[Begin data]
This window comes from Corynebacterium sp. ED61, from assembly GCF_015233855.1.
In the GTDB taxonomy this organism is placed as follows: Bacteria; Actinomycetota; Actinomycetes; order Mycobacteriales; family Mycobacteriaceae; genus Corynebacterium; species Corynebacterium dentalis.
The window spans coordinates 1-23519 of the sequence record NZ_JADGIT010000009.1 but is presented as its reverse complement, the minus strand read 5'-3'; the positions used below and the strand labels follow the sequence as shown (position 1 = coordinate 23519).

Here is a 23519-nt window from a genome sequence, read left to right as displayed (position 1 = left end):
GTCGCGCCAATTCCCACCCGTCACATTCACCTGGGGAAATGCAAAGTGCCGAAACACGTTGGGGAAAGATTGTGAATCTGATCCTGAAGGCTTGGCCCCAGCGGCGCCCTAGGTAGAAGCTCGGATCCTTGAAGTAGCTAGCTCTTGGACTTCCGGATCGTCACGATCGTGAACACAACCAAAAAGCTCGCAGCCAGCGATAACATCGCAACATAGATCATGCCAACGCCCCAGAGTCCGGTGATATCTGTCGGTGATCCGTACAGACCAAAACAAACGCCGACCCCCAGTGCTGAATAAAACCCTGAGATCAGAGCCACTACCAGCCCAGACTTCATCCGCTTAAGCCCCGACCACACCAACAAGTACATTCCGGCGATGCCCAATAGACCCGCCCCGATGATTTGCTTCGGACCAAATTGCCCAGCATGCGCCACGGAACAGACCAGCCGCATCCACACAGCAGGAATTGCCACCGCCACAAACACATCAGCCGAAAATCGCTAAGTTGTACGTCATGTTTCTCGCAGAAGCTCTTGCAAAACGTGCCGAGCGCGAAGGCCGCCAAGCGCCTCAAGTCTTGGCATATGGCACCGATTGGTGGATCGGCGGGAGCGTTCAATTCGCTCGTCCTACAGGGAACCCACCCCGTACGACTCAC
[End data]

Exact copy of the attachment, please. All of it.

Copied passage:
This window comes from Corynebacterium sp. ED61, from assembly GCF_015233855.1.
In the GTDB taxonomy this organism is placed as follows: Bacteria; Actinomycetota; Actinomycetes; order Mycobacteriales; family Mycobacteriaceae; genus Corynebacterium; species Corynebacterium dentalis.
The window spans coordinates 1-23519 of the sequence record NZ_JADGIT010000009.1 but is presented as its reverse complement, the minus strand read 5'-3'; the positions used below and the strand labels follow the sequence as shown (position 1 = coordinate 23519).

Here is a 23519-nt window from a genome sequence, read left to right as displayed (position 1 = left end):
GTCGCGCCAATTCCCACCCGTCACATTCACCTGGGGAAATGCAAAGTGCCGAAACACGTTGGGGAAAGATTGTGAATCTGATCCTGAAGGCTTGGCCCCAGCGGCGCCCTAGGTAGAAGCTCGGATCCTTGAAGTAGCTAGCTCTTGGACTTCCGGATCGTCACGATCGTGAACACAACCAAAAAGCTCGCAGCCAGCGATAACATCGCAACATAGATCATGCCAACGCCCCAGAGTCCGGTGATATCTGTCGGTGATCCGTACAGACCAAAACAAACGCCGACCCCCAGTGCTGAATAAAACCCTGAGATCAGAGCCACTACCAGCCCAGACTTCATCCGCTTAAGCCCCGACCACACCAACAAGTACATTCCGGCGATGCCCAATAGACCCGCCCCGATGATTTGCTTCGGACCAAATTGCCCAGCATGCGCCACGGAACAGACCAGCCGCATCCACACAGCAGGAATTGCCACCGCCACAAACACATCAGCCGAAAATCGCTAAGTTGTACGTCATGTTTCTCGCAGAAGCTCTTGCAAAACGTGCCGAGCGCGAAGGCCGCCAAGCGCCTCAAGTCTTGGCATATGGCACCGATTGGTGGATCGGCGGGAGCGTTCAATTCGCTCGTCCTACAGGGAACCCACCCCGTACGACTCAC